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Hi Everyone,
Need some advice regarding what I am trying to do. I want to design my own digital scrapbook papers and maybe down the line create my own clipart. I have ivested in Adobe Cloud Suite Photoshop CS6 and Illustrator. I have purchased tutorials which are going great. But I guess in my mind I am still wondering should I continue with this. For starters I don't have a Graphic Design degree, second I can not draw and third it is taking me forever to learn how to do basic digital papers (I know I have to have patience and work hard). I need the truth am I going in the right direction or am I thinking to big? I guess that is what I am trying to say. Do you need a degree in Graphic Design?

Why is your main reason for doing this?
Are you a scrapper?
Do you like to design for scrap or for other kind of public (I.E, websites/blog design, T-shirt making, to make cool signatures for forums, etc)...
Why do you choose the word "clipart"?

Hi Lorien,
Main reason for doing this is it's low start-up and I want to have my own business online, I am "new" to scrapping. I am enjoying how to design for scrap (learning process)
and for "clipart" maybe I should have said vector images.

I suggest you, then, to scrap for a while (at least 6 months) first, for some reasons: a) To know the names of the things (we dont use neiter "clipart" nor "vector" or "stock" in scrap, but usually "elements" or "embelishments") b) To know what comes in a kit, what is really useful, what are good sizes for dimensioning each kind of element, what market already have in bunches, what market don´t have at all and how scrapbookers will think of certain kinds of new stuff. c) lots, and I really mean lots of scrapbook designers starting makinq kits to scrap their own pictures.

You should also enter a CT (creative team) of someone else to see how is to work with kits from different themes and what makes them easy or difficult to scrap with. I am in two CTs (Callaluna´s Creations from Heather Neal and Scrappiness Designs) and to work with their kits as a scrapper realy made my views as a designer get better.

While you are in this "get to know better what digiscrapping is", get involved slowly on actions that designs do when they are starting to starting getting knwon, for example, blog trains and designer contests/challenges. A designer that don´t give away gernerous free samples of her work usually sells better if this work is appreciated. It also helps you to know if the people are interested in your designs.

You don´t need a graphic designer degree, and you can think on selling your stuff in a medium - long term, but for me it seems you are still too "raw" (so am I lol, I´m still a terrible designer, but I´m learning fast smiley) to think in selling stuff - costumers have lots of choices and are really exigent in terms of content and quality, and if they buy something and then realise it´s low quality they´ll never buy again...

Also, it´s probably not to cheap to start as it seems: You will probably want a assorted range of CU stuff to add to your stash along with things you make from scratch, and also styles, actions, softwares and so on. You can get lots for free, but, if you got for free, the possibilty of find lots of designers that uses the same sources as you are big...

Really excellent advice Lorien!

Give it time. Agree with Loriens advice.

I agree with Lorien. You need to learn the basic stuff of digital scrapbooking and how the different elements are used. There are also standards for the different types of elements and quality checks you should have in place to make sure your products meet the consumers' expectations on quality. I think taking classes and doing tutorials is a great way to learn, but also just getting in there and playing around will teach you a lot about what your software can do. There are some great tutorials here to show you some basic (and some more advanced) techniques on how to create the different pieces of digital scrapbooking kits.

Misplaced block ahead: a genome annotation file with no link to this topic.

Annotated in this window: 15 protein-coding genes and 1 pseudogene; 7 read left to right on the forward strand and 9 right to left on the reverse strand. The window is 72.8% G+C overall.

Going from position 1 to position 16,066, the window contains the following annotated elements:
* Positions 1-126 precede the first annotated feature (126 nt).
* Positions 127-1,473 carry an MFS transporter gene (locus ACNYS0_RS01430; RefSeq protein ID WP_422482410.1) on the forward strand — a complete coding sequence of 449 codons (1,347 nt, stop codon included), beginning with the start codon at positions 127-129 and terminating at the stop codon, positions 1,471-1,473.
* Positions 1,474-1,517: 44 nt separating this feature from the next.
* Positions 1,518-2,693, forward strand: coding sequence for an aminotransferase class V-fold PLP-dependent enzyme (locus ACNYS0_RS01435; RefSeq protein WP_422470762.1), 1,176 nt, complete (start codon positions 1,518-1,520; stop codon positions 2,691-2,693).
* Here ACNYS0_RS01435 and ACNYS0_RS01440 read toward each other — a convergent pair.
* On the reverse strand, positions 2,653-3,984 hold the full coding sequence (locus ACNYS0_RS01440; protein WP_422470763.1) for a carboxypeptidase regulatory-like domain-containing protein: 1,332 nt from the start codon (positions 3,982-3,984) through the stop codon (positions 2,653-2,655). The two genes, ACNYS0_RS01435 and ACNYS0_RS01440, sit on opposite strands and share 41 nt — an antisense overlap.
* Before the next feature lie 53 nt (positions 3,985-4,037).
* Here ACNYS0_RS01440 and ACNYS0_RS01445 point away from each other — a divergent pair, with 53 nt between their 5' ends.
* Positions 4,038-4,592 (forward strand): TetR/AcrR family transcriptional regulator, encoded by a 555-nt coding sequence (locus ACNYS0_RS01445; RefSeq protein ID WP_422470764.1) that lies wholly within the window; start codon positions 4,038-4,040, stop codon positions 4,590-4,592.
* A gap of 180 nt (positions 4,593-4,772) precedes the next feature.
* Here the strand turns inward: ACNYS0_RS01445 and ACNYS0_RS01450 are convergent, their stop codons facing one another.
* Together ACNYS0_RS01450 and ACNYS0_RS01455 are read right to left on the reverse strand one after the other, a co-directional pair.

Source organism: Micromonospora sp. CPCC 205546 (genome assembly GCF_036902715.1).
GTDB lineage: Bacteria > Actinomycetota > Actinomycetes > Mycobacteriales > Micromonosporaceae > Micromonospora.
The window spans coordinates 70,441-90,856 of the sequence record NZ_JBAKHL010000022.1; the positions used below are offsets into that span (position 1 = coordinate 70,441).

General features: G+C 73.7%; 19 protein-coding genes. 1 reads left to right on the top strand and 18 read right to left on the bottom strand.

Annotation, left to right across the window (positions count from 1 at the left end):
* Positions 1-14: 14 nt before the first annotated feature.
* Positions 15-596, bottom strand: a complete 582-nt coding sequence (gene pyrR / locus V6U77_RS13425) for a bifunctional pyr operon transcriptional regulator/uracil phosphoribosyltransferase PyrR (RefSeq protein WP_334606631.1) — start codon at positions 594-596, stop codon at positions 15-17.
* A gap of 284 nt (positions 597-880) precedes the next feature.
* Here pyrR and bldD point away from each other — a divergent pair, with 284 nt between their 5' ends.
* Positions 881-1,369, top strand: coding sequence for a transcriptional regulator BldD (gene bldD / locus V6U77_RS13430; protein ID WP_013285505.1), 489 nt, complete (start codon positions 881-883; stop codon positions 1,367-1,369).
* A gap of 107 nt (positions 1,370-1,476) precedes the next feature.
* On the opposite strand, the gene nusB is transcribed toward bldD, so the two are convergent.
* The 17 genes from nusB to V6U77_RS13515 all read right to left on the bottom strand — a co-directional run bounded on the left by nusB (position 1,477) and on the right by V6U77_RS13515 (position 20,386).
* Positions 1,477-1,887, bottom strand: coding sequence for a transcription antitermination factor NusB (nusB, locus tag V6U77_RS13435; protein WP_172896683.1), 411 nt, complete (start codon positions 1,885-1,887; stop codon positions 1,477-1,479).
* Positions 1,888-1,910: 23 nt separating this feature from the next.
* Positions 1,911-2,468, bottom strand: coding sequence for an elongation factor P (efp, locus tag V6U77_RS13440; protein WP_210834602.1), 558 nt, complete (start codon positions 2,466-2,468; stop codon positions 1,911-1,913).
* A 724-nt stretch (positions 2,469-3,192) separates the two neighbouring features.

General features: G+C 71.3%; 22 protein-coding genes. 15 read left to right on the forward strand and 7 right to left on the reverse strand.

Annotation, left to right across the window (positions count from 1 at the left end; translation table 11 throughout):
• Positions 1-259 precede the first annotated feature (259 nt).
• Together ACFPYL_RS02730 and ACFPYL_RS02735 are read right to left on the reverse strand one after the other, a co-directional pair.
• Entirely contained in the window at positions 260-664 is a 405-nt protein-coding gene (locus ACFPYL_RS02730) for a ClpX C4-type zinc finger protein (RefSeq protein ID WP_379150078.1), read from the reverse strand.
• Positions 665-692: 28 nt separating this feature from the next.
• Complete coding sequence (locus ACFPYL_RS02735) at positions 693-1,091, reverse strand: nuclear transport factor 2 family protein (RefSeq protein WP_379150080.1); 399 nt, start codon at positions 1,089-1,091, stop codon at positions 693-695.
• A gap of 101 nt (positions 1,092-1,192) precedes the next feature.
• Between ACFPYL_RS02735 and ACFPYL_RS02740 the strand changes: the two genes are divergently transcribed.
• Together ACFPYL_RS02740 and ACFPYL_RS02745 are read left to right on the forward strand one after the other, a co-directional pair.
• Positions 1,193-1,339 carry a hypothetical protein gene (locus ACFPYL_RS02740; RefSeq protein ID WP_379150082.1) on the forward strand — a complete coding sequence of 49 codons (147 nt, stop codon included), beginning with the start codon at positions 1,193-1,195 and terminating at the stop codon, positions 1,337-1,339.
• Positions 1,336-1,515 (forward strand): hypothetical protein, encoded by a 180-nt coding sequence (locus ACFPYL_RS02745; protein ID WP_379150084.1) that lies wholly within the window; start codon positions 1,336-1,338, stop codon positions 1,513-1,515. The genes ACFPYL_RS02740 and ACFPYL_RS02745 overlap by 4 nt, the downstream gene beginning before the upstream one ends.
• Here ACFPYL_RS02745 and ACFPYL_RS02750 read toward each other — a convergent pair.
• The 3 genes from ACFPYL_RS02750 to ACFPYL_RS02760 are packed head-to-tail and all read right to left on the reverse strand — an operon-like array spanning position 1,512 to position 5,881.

While the startup isn't that huge an investment, it isn't a guarantee that you will just start selling the minute you open the doors to your online store. It takes a lot of time to build up a following and clientelle. This is my second go around with selling my kits and, while I love designing, it sure wouldn't pay any bills. I'm lucky if hubby and I can go out for a nice dinner on what I'm bringing from my sales right now (my store has been open for just under 2 months now).

And, no, you don't need a graphics degree to get into this business. It sure would help, but I would say most designers are self-taught and just like playing with the software. I don't have a degree in graphics design, but I am quite computer savvy and that really helps.

I have a degree in Physics. It's not much help when I'm designing smiley

I agree with what everyone has already said, I have been a designer for 15 years and have not got a degree in designing but have learnt through many many hours of hard work, online tutorials & trial and error.
I have only just recently began to sell my designs online. It does have a financial outlay as many free supplies you cannot use to make things and then sell them!
I make the majority of my supplies myself from scratch as this is the most satisfying way and it saves having to check on everyone elses TOU! ( these themself can be very confusing especially as everyone has different terms of use), It is also alot cheaper!lol!!
I do however buy a few supplies from some online shops.
Take time and enjoy playing with CS6 & learning as much as you can before venturing on a business, it doesnt make loads of money, but to fund your hobby, or to buy a few 'treats' for yourself and your family each month is probably more realistic smiley Anything more is a bonus!
Good luck with whatever you decide to do smiley